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To close the list of the linguistic families encircling the Maskoki stock, we mention the Atákapa, a language which has been studied but very imperfectly. This tribe once existed upon the upper Bayou Tèche northwest and west of the Shetimasha, north and northwest of the Opelousa Indians, and from the Tèche extended beyond Vermilion river, perhaps down to the sea coast. The Atákapa of old were a well-made race of excellent hunters, but had, as their name indicates, the reputation of being anthropophagites (Cha’hta: hátak, haitak person, ápa to eat). At first, they suffered no intrusion of the colonists into their territory and cut off expeditions attempting to penetrate into their seats. During the nineteenth century they retreated toward the Sabine River. The name by which they call themselves is unknown; perhaps it is Skunnemoke, which was the name of one of their villages on Vermilion River, six leagues west of New Iberia.1
The scanty vocabulary of their language, taken in 1802, shows clusters of consonants, especially at the end of words, but with its queer, half-Spanish orthography does not appear to form a reliable basis for linguistic conclusions. A few words agree with Tónkawē, the language of a small Texan tribe; and according to tradition, the Karánkawas, once the giant people of Matagorda Bay, on the Texan Coast, spoke a dialect of Atákapa. These three tribes were, like all other Texan tribes, reputed to be anthropophagists. In extenuation of this charge, Milfort asserts that they “do not eat men, but roast them only, on account of the cruelties first enacted against their ancestors by the Spaniards”. This remark refers to a tribe, also called Atákapa, which he met at a distance of five days travel west of St. Bernard bay.2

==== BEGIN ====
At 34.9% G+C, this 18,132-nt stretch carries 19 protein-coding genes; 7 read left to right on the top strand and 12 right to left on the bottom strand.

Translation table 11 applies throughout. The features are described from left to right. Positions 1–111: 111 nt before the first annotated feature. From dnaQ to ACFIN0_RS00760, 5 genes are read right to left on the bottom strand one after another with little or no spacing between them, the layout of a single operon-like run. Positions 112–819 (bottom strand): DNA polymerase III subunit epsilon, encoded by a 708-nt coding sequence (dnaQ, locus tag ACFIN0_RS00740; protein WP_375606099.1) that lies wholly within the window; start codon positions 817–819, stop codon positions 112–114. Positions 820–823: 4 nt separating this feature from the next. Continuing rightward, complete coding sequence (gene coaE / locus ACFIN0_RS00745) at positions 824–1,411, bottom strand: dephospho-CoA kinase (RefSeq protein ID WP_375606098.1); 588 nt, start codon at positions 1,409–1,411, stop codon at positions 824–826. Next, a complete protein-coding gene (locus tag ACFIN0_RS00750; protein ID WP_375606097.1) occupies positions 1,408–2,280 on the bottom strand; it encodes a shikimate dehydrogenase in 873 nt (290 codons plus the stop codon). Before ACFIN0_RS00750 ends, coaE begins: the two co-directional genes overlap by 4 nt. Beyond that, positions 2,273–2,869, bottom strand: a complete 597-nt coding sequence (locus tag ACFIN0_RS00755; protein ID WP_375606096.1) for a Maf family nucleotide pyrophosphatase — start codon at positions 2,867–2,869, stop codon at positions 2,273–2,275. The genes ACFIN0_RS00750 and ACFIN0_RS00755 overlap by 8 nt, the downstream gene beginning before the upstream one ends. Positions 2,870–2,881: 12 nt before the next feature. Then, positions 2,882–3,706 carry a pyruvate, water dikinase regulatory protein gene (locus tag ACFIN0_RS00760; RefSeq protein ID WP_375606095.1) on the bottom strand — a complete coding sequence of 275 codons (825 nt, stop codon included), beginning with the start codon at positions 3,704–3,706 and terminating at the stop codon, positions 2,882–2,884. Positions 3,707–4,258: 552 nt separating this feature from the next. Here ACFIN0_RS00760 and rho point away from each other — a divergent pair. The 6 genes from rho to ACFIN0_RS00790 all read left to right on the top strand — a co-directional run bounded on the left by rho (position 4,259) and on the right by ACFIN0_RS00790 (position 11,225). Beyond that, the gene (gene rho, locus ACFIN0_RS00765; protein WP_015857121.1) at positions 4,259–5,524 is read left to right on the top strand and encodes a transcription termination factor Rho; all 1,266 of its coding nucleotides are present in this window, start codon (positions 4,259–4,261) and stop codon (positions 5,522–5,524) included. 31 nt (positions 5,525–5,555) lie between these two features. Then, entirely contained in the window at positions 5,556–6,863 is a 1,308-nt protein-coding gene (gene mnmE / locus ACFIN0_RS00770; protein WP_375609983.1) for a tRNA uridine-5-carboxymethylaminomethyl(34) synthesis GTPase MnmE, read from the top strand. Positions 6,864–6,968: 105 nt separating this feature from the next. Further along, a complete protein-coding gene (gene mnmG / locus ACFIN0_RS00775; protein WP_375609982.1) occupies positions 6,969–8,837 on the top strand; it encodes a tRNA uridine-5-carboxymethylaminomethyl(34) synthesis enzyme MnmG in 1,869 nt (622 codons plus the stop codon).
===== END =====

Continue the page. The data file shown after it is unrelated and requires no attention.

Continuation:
We have but few notices of expeditions sent by French colonists to explore the unknown interior of what forms now the State of Louisiana. One of these, consisting of three Frenchmen, was in 1703 directed to explore the tribes about the river de la Madeleine, now Bayou Tèche. The two men who returned reported to have met seven “nations” there; the man they lost was eaten by the natives, and this misfortune prompted them to a speedy departure. The location seems to point to the territory of the Atákapa.3